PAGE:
In management information systems, a dashboard
is an executive information system
user interface that (similar to an automobile's dashboard
) is designed
to be easy to read. For example, a product might obtain information from the local operating system in a computer, from one or more applications that may be running, and from one or more remote sites on the Web and present it as though it all came from the same source.
Types of dashboards
Digital dashboards may be laid out to track the flows inherent in the business processes that they monitor. Graphically, users may see the high-level processes and then drill down into low level data. This level of detail is often buried deep within the corporate enterprise and otherwise unavailable to the senior executives.
Three main types of digital dashboard dominate the market today: stand alone software applications, web-browser based applications, and desktop applications also known as desktop widgets. The last are driven by a widget engine.
Specialized dashboards may track all corporate functions. Examples include human resources, recruiting, sales, operations, security, information technology, project management, customer relationship management and many more departmental dashboards.
Digital dashboard projects involve business units as the driver and the information technology department as the enabler. The success of digital dashboard projects often rely on the correct selection of metrics to monitor. Key performance indicators, balanced scorecards and sales performance figures are some of the content appropriate on business dashboards.
Interface design styles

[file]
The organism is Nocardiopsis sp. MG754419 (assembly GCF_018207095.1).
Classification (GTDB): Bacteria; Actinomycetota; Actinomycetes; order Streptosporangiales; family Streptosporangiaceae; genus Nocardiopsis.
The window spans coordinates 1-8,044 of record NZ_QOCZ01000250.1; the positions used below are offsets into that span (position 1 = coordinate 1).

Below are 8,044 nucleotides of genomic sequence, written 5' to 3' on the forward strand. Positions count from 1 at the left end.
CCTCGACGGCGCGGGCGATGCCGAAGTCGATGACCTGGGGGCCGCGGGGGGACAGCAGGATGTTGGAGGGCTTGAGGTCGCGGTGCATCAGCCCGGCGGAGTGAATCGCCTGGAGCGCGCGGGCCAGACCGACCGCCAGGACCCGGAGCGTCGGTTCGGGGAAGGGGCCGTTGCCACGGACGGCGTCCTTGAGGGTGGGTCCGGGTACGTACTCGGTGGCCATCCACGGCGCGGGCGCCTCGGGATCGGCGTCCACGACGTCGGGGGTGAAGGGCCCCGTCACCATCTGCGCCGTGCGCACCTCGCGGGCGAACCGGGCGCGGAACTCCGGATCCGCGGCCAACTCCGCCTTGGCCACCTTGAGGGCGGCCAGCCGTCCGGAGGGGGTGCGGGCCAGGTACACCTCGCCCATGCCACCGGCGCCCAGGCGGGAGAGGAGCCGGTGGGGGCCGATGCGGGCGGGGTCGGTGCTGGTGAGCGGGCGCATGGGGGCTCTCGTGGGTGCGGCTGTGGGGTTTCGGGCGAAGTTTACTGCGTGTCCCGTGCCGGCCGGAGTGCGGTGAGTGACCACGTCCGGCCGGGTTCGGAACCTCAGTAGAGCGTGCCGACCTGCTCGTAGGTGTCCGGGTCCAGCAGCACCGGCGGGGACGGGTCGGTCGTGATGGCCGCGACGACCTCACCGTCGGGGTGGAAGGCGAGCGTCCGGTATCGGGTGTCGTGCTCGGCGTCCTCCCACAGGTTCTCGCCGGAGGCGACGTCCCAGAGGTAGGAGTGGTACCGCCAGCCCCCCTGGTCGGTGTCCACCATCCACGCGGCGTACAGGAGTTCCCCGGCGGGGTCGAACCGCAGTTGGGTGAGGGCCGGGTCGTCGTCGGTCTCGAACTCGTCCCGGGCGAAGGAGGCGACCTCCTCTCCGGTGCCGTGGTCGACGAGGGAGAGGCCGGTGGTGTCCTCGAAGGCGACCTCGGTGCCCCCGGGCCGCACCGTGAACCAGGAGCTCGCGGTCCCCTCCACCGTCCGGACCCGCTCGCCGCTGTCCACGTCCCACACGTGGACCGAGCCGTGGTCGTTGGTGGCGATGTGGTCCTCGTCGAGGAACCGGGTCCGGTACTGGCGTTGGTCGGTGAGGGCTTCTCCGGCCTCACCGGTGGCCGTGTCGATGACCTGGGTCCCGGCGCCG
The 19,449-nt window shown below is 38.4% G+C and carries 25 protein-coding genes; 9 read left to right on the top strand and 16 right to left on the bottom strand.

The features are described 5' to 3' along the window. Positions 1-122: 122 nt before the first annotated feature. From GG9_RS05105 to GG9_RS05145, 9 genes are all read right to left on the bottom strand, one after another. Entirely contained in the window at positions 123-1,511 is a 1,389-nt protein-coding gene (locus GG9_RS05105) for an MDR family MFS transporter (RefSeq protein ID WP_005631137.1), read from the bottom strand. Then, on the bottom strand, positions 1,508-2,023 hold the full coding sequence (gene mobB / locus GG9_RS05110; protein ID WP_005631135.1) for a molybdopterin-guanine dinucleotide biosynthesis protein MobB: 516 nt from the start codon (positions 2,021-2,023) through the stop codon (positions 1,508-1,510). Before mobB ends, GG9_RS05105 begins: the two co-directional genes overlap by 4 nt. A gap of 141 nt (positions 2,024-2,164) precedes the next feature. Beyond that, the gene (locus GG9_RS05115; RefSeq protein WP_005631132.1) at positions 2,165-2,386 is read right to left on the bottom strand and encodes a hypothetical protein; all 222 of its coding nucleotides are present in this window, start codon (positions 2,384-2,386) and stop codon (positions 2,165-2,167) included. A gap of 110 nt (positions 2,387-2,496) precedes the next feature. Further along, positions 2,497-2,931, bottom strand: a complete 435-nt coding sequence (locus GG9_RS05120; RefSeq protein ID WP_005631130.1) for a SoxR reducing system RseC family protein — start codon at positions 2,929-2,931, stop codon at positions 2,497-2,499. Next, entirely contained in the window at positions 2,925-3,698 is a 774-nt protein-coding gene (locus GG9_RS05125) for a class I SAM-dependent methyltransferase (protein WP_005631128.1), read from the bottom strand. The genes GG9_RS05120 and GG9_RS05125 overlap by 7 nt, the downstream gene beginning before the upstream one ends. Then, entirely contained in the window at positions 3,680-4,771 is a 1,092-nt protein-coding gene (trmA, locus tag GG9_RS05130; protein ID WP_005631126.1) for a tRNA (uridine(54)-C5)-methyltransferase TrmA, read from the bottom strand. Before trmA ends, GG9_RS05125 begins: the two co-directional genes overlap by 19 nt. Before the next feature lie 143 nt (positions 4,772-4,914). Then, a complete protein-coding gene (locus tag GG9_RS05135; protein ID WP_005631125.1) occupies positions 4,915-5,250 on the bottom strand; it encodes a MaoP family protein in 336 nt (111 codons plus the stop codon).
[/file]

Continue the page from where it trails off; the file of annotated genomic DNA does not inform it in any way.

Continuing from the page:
To some extent, most graphical user interfaces (GUIs) resemble an automobile dashboard. Although a computer dashboard is more likely to be interactive than an automobile dashboard, some product developers consciously employ this metaphor (and sometimes the term) in the interface design
so that the user instantly recognizes the similarity. Some products that aim to integrate information from multiple components into a unified display refer to themselves as dashboards. Based on the metaphor of the instrument panel in a car, the computer or digital dashboard provides a business manager with the input necessary to "drive" the business. Highlights with colors similar to traffic lights
, alerts, drill-downs, summaries, graphics such as bar charts
, pie charts
, bullet graphs
and gauges are usually set in a portal-like environment that is often role-driven and customizable.
The idea of digital dashboards followed the study of decision support systems
in the 1970s. With the surge of the web in the late 1990s, digital dashboards as we know them today began appearing. Many systems were developed in-house by organizations to consolidate and display data already being gathered in various information systems throughout the organization. Today, digital dashboard technology is available "out-of-the-box" from many software providers. Some companies however continue to do in-house development and maintenance of dashboard applications. For example, GE Aviation has developed a proprietary software/portal called "Digital Cockpit" to monitor the trends in aircraft spare parts business.
Benefits of digital dashboards
Digital dashboards allow managers to monitor the contribution of the various departments in their organization. To gauge exactly how well an organization is performing overall, digital dashboards allow you to capture and report specific data points from each department within the organization, thus providing a "snapshot
" of performance.
Benefits of using digital dashboards include:
- Visual presentation of performance measures
- Ability to identify and correct negative trends
- Measure efficiencies/inefficiencies
- Ability to generate detailed reports showing new trends
- Ability to make more informed decisions based on collected business intelligence
- Align strategies and organizational goals
- Save time over running multiple reports